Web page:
Derick Dillard is celebrating what he believes to be a victory for religious freedom.
And what others believe to be another example of persecution against the LGBT community.
On Monday the United States Supreme Court ruled in favor of a Colorado baker who had refused to create a wedding cake for a gay couple.
By a 7-2 margin, the Justices sided with Jack Phillips, who argued that his religious objection to same-sex marriage provided him with the First Amendment right to turn down the request of these patrons.
However, rather than determine whether religious artisans and businesses have a right to discriminate based on their beliefs, Justice Anthony Kennedy wrote a majority opinion that focused SOLELY on the case at hand.
He specifically stated that the Colorado Civil Rights Commission had not treated the baker fairly because various commissioners had made disparaging remarks about his religious beliefs.
In other words:
Phillips was actually discriminated against by a board that proved to be hostile toward religion.
This may not be the case if another baker refuses another gay couple and the debate once again finds its way to the Supreme Court.
But this was a nuanced point very much lost on Dillard.
“Today’s 7-2 Supreme Court decision is a huge victory for religious freedom," he Tweeted last night, adding:
"Government cannot and should not discriminate against religious faith; it is a constitutional right."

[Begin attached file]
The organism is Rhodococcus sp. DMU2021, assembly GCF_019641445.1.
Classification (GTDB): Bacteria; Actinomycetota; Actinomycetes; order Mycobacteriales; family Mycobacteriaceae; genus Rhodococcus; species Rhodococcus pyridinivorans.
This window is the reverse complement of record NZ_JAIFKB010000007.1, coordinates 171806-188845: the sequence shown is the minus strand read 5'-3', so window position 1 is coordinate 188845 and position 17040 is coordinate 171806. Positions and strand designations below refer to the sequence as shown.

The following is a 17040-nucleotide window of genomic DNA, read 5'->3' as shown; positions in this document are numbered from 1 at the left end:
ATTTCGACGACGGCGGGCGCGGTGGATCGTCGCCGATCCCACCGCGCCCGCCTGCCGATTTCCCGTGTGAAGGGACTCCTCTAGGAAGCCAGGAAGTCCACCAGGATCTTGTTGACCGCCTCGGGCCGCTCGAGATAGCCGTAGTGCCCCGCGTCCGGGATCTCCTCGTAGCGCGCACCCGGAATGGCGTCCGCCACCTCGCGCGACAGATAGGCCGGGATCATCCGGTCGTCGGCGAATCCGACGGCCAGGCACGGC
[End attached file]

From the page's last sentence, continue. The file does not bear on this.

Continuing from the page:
Again: this is not what the Supreme Court just decided.
The more relevant celebrity gossip fact here is how this message is yet another instance of Dillard slamming the gay and trans community.
Last August, Dillard said the entire concept of transgender is a myth, Tweeting in regard to the reality show I Am Jazz, which chronicles the life of a transgender teenager:
"What an oxymoron... a 'reality' show which follows a non-reality. 'Transgender' is a myth. Gender is not fluid; it's ordained by God."
Dillard eventually got fired by TLC for these kinds of controversial comments.
He also got destroyed by a distant cousin named John Andrew Studdard.
"Derick needs to keep his mouth shut,” this astute person recently said, adding:
“We don’t have to agree with someone’s life, but don’t speak out publically when you know you’re already disliked by half of America. As a public figure, he should stop being so harsh."
As a human being, he should stop being so hars.
But this is still a pretty solid statement.
For what it's worth, Justice Kennedy explained that this Colorado baker case was not mean to set national policy or a national agenda when it comes to the topic of religious freedom or gay rights.
“The outcome of cases like this in other circumstances must await further elaboration in the courts,” he wrote, elaborating as follows:
“All in the context of recognizing that these disputes must be resolved with tolerance, without undue disrespect to sincere religious beliefs, and without subjecting gay persons to indignities when they seek goods and services in an open market.”
Hear that, Derick?!?
Sigh. Why do we feel as if you definitely did not?